The king of elephants, Gajendra, found himself in a difficult spot. After spending some leisurely time in the water with his female friends, the fun stopped when one of his legs was locked by the jaws of a menacing crocodile. Recalling his habit of prayer from his former life as a human, he suddenly took to such supplication, calling on help from Vishnu. Vishnu responded to the devotional plea of the elephant and set him free from the perilous mouth of the reptile.
The above story, outlined in Canto 8 of The Bhagavatam, I detailed to a group of devotees in Montreal and God was kind to give a second opportunity in the evening to tentative listeners in Georgetown, Guyana. This time we reflected on the story as well as the kindness of two super humans, Chaitanya and Nitananada of Bengal. Like Vishnu, they offered help to those in trouble. Their approach and their scope were very broad. During the middle ages of Europe, which was embroiled in so many socio-political issues, India had its own issues being in the jaws of Kali Yuga, the age of darkness.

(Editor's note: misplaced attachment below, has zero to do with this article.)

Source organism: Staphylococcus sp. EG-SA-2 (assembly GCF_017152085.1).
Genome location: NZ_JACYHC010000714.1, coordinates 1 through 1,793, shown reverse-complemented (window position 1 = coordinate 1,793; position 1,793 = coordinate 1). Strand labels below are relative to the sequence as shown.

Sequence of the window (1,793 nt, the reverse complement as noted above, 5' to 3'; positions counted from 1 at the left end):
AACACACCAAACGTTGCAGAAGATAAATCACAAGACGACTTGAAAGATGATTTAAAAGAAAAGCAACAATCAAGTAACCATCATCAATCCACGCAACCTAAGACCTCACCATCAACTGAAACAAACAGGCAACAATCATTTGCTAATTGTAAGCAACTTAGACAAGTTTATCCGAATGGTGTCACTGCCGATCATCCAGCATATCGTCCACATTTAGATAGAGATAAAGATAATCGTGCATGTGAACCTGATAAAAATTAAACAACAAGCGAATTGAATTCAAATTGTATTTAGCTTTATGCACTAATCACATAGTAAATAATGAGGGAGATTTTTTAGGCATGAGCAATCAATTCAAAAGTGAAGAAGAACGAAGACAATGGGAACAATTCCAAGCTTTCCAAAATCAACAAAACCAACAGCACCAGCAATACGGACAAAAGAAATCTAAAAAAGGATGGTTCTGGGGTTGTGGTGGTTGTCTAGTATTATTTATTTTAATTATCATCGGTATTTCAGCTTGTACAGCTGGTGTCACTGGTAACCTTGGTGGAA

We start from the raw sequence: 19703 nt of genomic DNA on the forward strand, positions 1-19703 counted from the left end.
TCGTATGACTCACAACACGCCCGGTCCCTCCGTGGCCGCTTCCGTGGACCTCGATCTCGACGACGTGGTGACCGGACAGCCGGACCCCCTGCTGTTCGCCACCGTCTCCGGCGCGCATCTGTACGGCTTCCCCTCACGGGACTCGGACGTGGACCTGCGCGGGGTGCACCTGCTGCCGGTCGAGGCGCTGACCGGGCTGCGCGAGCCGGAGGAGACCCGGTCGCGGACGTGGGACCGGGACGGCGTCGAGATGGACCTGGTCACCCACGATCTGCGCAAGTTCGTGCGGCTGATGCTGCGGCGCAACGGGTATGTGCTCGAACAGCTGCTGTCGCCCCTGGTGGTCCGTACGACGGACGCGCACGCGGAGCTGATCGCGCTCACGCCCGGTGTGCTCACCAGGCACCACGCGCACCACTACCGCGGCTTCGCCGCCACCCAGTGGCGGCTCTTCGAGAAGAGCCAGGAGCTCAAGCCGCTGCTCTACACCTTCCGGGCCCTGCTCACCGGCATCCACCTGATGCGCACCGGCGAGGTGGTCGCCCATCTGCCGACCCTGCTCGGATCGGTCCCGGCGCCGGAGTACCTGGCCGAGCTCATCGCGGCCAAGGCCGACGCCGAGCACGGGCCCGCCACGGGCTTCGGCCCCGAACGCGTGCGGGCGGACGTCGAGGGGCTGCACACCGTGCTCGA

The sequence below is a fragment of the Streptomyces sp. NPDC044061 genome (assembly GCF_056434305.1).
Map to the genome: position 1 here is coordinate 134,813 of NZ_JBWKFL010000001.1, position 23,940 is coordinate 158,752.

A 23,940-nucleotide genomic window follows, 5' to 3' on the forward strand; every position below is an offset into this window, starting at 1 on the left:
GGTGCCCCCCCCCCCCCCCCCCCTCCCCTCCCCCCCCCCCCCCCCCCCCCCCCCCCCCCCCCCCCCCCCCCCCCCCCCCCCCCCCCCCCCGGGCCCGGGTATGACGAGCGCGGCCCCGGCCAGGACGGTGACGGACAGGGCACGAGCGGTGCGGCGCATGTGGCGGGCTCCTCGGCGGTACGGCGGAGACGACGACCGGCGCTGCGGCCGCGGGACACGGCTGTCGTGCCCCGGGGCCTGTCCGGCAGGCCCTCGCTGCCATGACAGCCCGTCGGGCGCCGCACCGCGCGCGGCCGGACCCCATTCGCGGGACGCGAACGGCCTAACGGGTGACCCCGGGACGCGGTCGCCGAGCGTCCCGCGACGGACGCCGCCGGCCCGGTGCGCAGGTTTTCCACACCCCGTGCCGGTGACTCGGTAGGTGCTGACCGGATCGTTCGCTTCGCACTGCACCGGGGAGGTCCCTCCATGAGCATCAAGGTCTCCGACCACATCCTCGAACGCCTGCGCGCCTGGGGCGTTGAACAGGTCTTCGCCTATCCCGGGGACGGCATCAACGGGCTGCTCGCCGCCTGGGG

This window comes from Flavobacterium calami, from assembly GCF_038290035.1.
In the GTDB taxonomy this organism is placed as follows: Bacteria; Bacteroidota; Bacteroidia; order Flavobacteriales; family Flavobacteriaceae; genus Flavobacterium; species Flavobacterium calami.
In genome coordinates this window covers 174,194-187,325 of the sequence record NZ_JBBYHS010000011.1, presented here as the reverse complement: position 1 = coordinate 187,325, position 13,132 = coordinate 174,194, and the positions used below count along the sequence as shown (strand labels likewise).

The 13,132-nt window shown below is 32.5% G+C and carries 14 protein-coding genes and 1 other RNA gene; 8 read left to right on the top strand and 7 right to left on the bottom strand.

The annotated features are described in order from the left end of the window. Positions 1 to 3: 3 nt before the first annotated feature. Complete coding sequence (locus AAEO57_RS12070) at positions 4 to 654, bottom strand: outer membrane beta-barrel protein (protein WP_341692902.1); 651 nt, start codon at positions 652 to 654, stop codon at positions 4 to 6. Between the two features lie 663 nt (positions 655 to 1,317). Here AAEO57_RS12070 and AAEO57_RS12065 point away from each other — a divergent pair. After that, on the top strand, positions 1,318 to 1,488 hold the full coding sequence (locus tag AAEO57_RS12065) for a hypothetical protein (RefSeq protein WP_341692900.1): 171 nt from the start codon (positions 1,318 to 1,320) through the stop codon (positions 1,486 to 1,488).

The Guyanese community was celebrating its 12th anniversary since the installation of the deities of Krishna by the names (get this) Parama Karuna Nitai Gaurasunder. They are a pair of murtis shaped in the image of the two Lords.
What is their contribution? They saved many lives. People who were apparently destined to a dark existence were turned around to positive approaches. A prime example is the characters (or criminals) Jagai and Madai, who were so degraded, the two Lords, Chaitanya and Nityananda, were very merciful and gave the rascals a chance.